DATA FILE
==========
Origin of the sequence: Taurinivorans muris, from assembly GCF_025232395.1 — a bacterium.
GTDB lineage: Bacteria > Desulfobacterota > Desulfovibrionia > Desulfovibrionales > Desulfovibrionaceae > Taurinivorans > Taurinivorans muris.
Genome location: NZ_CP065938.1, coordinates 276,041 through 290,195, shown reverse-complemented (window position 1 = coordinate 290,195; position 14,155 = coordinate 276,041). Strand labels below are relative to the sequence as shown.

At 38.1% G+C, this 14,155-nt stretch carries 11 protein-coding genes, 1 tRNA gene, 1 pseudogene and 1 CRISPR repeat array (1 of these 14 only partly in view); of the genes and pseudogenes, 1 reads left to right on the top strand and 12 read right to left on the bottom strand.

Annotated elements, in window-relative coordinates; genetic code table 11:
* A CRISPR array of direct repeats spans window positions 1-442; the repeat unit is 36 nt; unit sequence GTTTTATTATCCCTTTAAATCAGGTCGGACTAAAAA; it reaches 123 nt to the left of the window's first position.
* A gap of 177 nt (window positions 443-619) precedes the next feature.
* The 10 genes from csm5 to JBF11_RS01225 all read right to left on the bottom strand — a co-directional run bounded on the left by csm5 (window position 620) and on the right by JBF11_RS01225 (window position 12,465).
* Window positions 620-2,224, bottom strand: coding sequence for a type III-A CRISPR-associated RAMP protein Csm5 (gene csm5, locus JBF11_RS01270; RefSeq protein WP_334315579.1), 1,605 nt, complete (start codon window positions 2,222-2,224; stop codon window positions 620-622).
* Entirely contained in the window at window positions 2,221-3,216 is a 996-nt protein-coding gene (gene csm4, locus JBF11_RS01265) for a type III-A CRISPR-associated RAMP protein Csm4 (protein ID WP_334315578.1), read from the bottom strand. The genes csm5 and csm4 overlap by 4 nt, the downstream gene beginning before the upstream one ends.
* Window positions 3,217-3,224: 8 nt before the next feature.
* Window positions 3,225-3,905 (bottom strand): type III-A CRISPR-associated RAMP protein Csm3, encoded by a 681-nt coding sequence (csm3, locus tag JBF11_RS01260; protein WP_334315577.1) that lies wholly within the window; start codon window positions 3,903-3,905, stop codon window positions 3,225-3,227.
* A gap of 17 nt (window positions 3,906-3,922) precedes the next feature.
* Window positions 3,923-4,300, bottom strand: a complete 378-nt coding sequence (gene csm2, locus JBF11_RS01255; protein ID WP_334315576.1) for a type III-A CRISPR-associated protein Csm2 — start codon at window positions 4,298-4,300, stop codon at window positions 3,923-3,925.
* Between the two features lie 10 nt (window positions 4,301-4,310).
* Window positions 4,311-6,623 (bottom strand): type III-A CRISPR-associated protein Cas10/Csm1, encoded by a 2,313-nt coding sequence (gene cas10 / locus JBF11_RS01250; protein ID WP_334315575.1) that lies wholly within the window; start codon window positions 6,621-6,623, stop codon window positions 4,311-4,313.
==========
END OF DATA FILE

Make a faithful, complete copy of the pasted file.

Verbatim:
Origin of the sequence: Taurinivorans muris, from assembly GCF_025232395.1 — a bacterium.
GTDB lineage: Bacteria > Desulfobacterota > Desulfovibrionia > Desulfovibrionales > Desulfovibrionaceae > Taurinivorans > Taurinivorans muris.
Genome location: NZ_CP065938.1, coordinates 276,041 through 290,195, shown reverse-complemented (window position 1 = coordinate 290,195; position 14,155 = coordinate 276,041). Strand labels below are relative to the sequence as shown.

At 38.1% G+C, this 14,155-nt stretch carries 11 protein-coding genes, 1 tRNA gene, 1 pseudogene and 1 CRISPR repeat array (1 of these 14 only partly in view); of the genes and pseudogenes, 1 reads left to right on the top strand and 12 read right to left on the bottom strand.

Annotated elements, in window-relative coordinates; genetic code table 11:
* A CRISPR array of direct repeats spans window positions 1-442; the repeat unit is 36 nt; unit sequence GTTTTATTATCCCTTTAAATCAGGTCGGACTAAAAA; it reaches 123 nt to the left of the window's first position.
* A gap of 177 nt (window positions 443-619) precedes the next feature.
* The 10 genes from csm5 to JBF11_RS01225 all read right to left on the bottom strand — a co-directional run bounded on the left by csm5 (window position 620) and on the right by JBF11_RS01225 (window position 12,465).
* Window positions 620-2,224, bottom strand: coding sequence for a type III-A CRISPR-associated RAMP protein Csm5 (gene csm5, locus JBF11_RS01270; RefSeq protein WP_334315579.1), 1,605 nt, complete (start codon window positions 2,222-2,224; stop codon window positions 620-622).
* Entirely contained in the window at window positions 2,221-3,216 is a 996-nt protein-coding gene (gene csm4, locus JBF11_RS01265) for a type III-A CRISPR-associated RAMP protein Csm4 (protein ID WP_334315578.1), read from the bottom strand. The genes csm5 and csm4 overlap by 4 nt, the downstream gene beginning before the upstream one ends.
* Window positions 3,217-3,224: 8 nt before the next feature.
* Window positions 3,225-3,905 (bottom strand): type III-A CRISPR-associated RAMP protein Csm3, encoded by a 681-nt coding sequence (csm3, locus tag JBF11_RS01260; protein WP_334315577.1) that lies wholly within the window; start codon window positions 3,903-3,905, stop codon window positions 3,225-3,227.
* A gap of 17 nt (window positions 3,906-3,922) precedes the next feature.
* Window positions 3,923-4,300, bottom strand: a complete 378-nt coding sequence (gene csm2, locus JBF11_RS01255; protein ID WP_334315576.1) for a type III-A CRISPR-associated protein Csm2 — start codon at window positions 4,298-4,300, stop codon at window positions 3,923-3,925.
* Between the two features lie 10 nt (window positions 4,301-4,310).
* Window positions 4,311-6,623 (bottom strand): type III-A CRISPR-associated protein Cas10/Csm1, encoded by a 2,313-nt coding sequence (gene cas10 / locus JBF11_RS01250; protein ID WP_334315575.1) that lies wholly within the window; start codon window positions 6,621-6,623, stop codon window positions 4,311-4,313.